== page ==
OLBERMANN: Jon Soltz veteran of the Iraq War, now chairman of votevets.org, as always, Jon, great thanks for your service and great thanks for your service here.
SOLTZ: Thanks so much.
OLBERMANN: Good night.
Astro drunks. Is this possible? NASA's response to the story of liquid launch.
And if you kill Hagrid, I will never forgive you. Who said that to J.K.
Rowling? You are watching Countdown on MSNBC.
OLBERMANN: The stories are legend. Some of the original Mercury astronauts, men profiled by the writer Tom Wolfe, were notorious party animals. As concerned with the hard stuff as "The Right Stuff."
So far as we know, none of them ever blasted into orbit while they were actually blasted. In our fourth story on the Countdown, that's not the case recently, evidently, according to a startling a startling NASA look at the habits of some of today's space voyagers. Houston, we have a drinking problem.
Our correspondent at the Johnson Space Center is Don Teague.
UNIDENTIFIED MALE: . one. Booster ignition.
DON TEAGUE, NBC NEWS CORRESPONDENT (voice-over): The commission report cites to incidents where NASA astronauts were intoxicated at or near launch time. One involved a scrubbed space shuttle mission and a T-38 training jet. The other a Russian Soyuz spacecraft.
COL. RICHARD BACHMAN, NASA HEALTH CARE COMMITTEE CHAIR: We have no way of knowing if these are the only two incidents that have occurred in the history of the astronaut corps or if they are the tip of a very large iceberg.
TEAGUE: NASA administrators said they also don't know when the incidents happened or who was involved because questioners didn't ask.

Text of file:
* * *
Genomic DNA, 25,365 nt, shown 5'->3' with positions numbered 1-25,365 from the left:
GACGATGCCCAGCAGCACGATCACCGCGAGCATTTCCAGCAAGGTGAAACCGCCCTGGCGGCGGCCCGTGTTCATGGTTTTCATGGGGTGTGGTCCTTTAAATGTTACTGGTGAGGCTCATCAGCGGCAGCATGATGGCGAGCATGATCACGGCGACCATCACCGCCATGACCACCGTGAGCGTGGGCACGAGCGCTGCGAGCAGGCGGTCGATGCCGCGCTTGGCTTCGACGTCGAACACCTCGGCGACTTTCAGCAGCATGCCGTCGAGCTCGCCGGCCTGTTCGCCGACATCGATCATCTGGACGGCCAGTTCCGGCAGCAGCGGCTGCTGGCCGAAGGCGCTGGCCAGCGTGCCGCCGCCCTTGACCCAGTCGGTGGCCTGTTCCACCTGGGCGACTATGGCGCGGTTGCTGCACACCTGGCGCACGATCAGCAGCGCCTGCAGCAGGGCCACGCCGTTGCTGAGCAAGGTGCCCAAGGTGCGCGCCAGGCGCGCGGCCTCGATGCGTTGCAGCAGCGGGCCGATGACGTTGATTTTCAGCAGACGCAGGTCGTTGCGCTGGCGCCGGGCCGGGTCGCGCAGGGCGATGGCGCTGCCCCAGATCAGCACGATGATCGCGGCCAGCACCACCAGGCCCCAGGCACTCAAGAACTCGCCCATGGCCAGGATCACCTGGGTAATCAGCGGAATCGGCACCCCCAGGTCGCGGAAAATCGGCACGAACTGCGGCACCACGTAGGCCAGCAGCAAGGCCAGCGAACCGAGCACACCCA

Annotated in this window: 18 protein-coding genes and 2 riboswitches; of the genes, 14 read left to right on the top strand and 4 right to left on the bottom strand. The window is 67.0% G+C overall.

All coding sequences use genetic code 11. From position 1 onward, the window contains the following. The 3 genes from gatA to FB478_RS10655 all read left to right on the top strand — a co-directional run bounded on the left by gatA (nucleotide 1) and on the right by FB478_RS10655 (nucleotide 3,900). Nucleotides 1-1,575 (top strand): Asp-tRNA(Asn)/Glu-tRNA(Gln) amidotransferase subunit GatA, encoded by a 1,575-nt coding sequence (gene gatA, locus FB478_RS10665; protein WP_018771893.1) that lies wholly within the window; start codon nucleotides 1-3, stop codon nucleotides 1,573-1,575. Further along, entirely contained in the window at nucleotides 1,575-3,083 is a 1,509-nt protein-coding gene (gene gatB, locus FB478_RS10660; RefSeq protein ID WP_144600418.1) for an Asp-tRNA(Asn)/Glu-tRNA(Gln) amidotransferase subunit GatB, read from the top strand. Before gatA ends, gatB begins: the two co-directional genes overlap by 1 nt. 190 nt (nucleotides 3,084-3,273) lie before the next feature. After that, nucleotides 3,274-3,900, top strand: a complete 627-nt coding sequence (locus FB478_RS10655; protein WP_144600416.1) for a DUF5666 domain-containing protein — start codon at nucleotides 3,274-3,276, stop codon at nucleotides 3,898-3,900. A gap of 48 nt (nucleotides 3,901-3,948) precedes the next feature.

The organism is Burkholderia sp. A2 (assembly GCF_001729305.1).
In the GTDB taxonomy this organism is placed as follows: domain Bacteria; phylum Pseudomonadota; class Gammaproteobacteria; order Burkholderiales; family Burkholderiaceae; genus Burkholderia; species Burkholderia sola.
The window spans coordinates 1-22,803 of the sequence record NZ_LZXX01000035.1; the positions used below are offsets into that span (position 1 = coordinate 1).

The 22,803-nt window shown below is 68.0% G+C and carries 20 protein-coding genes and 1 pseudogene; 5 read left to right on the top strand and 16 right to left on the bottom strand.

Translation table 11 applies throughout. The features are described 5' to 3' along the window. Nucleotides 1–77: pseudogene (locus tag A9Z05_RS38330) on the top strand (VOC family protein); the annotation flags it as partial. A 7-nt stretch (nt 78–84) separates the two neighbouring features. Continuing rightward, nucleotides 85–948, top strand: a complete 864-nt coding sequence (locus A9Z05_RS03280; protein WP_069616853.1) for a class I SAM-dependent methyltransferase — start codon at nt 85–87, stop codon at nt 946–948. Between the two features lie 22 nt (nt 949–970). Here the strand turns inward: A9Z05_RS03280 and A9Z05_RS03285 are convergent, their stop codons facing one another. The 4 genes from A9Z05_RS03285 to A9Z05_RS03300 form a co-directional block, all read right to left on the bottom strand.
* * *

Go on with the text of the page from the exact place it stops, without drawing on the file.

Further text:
SHANA DALE, NASA DEPUTY ADMINISTRATOR: Much of the information contained in this report is or comes from anecdotal material.
TEAGUE: Another surprise from NASA, until today, there was no policy forbidding alcohol before space flight. It's even allowed in crew quarters during quarantine but administrators assumed astronauts would follow the same 12-hour rule that applies to jets.
ELLEN OCHIDA, DIR., FLIGHT CREW OPERATIONS: Everybody in the office realized it applied to space flight as well and that that's the way that we've always treated it. But there was no actually documentation that said "space flight" on it.
UNIDENTIFIED MALE: . dream about outer space.
TEAGUE: Even from the early years, NASA's astronauts have been portrayed as hard partying space cowboys but NBC's veteran space correspondent Jay Barbree says it's unthinkable that an astronaut today could fly drunk.
JAY BARBREE, NBC SPACE CORRESPONDENT: To be launched into, to be drunk into orbit, that's hard to buy.
TEAGUE: Still, the commission found that some astronauts did cross the line. Despite warnings from flight surgeon who say their concerns were ignored. For former flight surgeon John Clark whose astronaut wife died in the Columbia disaster, the news is troubling.
JOHN CLARK, FORMER NASA FLIGHT SURGEON: Am I surprised about alcohol use in astronauts? Not at all. Am I surprised that there were some very serious potential events, yes, I am.
TEAGUE (on camera): And aside from alcohol, there's another big problem NASA is trying to figure out today, it's sabotage. Federal agents spent much of today searching a Texas company that built a computer that's to be carried aboard the shuttle to the International Space Station next month. They are trying to figure out who deliberately disabled that computer.
OLBERMANN: Thank you, Don Teague at the Johnson Space Center.
How do you market a movie when people have already known the characters for 18 years? The selling of "The Simpsons."
And thank you, come again, ample parking day and night next on Countdown.